Kepler’s Dream Review
Kepler’s Dream is a family adventure about an 11-year-old girl who searches for a missing rare book from her grandmother’s library and tries to understand why her family is fractured the way it is.
The young adult book to film adaptation has, for a while now, been mostly focused on older teens wrapped up in post apocalyptic disasters and such, with they often being the saviors of mankind. While others sneak in under their long shadows, including heartbreakers like The Fault in Our Stars, it seems increasingly difficult to find quality movies for pre-teen children that aren’t about superheroes and space wars. So it was rather refreshing to sit through Amy Glazer‘s latest, Kepler’s Dream, an intelligent, gentle and sincere family film that is all about its relationships instead of action.
Ella (Isabella Blake-Thomas) is a curious and clever 11-year-old girl from the city, whose mother Amy (Kelly Lynch) is battling Leukemia. They are close, with Ella chopping off her long locks as a sign of solidarity. However, Amy needs the summer to undergo an experimental stem cell procedure in another state so, after her father (Sean Patrick Flanery) is too busy to take Ella, she is sent to visit her reclusive grandmother Violet von Stern (Holland Taylor) on a New Mexico ranch so remote she needs to take a small plane to get there. They’ve never met before, and it’s an awkward start to be sure, as Violent is rather proper, demanding much of the girl, while there is no WiFi and not much to do. She does have an extensive library though, including a rare (only two in the world) book that draws Ella’s interest called Kepler’s Dream. When it gets stolen though, kindly ranch hand Miguel (Steven Michael Quezada), whose daughter befriends Ella, is accused and so she sets out to find the real thief, discovering much along the way.
The gaps that divide the young and the old have long been fodder for conflict in movies, and Glazer doesn’t stray too far from the path, though that’s not to say she doesn’t make it work. This is a film (based on the best selling YA book of the same name by Juliet Bell) made exclusively for a young audience and as such, paints in broad imagery that should be easy to follow for kids while still challenging enough to keep it more than interesting. Ella is the heart of the story, and is, fortunately, while very smart, not made to be excessively so, being a very convincing girl of her age who tries to absorb and process the numerous changes in her life. Adults too are not dolts in the story, as is often the case in movies such as this, instead equally authentic. It’s played simply, sure, for youngsters, but not insultingly so, delving into a few serious issues, such as communication, trust, abandonment, loss, and more, all very effectively. Mixing a bit of a Nancy Drew mystery with a genuine emotional family drama, Kepler’s Dream has lots for its target audience to think about, even as their parents will see things coming well in advance.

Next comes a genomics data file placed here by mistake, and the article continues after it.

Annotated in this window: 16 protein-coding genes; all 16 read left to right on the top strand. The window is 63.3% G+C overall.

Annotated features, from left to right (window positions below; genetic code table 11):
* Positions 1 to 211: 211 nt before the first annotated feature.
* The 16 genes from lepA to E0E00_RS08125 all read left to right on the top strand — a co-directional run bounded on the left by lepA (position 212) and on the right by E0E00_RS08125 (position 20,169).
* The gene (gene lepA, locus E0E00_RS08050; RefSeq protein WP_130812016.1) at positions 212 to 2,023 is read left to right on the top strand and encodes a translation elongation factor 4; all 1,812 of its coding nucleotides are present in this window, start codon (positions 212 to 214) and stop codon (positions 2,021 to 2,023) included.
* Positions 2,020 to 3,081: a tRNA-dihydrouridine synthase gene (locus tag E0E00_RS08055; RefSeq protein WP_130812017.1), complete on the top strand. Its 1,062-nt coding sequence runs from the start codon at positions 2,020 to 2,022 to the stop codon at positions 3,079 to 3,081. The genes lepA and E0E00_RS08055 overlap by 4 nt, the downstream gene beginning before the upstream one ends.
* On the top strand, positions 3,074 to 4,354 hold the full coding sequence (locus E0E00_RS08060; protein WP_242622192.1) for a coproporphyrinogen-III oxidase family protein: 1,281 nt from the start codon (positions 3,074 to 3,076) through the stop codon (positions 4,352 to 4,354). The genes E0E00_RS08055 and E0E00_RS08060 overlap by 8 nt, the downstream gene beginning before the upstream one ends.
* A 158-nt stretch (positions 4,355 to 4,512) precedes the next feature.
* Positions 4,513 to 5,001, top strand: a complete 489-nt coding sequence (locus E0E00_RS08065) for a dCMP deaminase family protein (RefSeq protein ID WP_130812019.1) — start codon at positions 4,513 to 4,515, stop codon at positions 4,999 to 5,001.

In an age when most movies are trying to push younger people into a corner with countless films suggesting only a movie with kids hooked on texting and sassy attitudes are worth identifying with, Kepler’s Dream, like a few others, make a case for something different. Blake-Thomas is a charming young talent with an infectious warmth and natural presence that makes her fun to watch. Taylor, who’s been steadily working in film and TV since the 60s, is terrific as well, as is the rest of the cast who help greatly to ground the story. Smart and deeply respectful of its audience, this is an easy recommendation for the whole family. Besides, any children’s film that quotes Carl Sagan is already leagues ahead of most.
Kepler’s Dream releases December 1st.
Kepler’s Dream Review
Movie description: Kepler's Dream is a family adventure about an 11-year-old girl who searches for a missing rare book from her grandmother's library and tries to understand why her family is fractured the way it is.
Director(s): Amy Glazer
Actor(s): Isabella Blake-Thomas, Holland Taylor, Sean Patrick Flanery, Kelly Lynch, Kelly Hu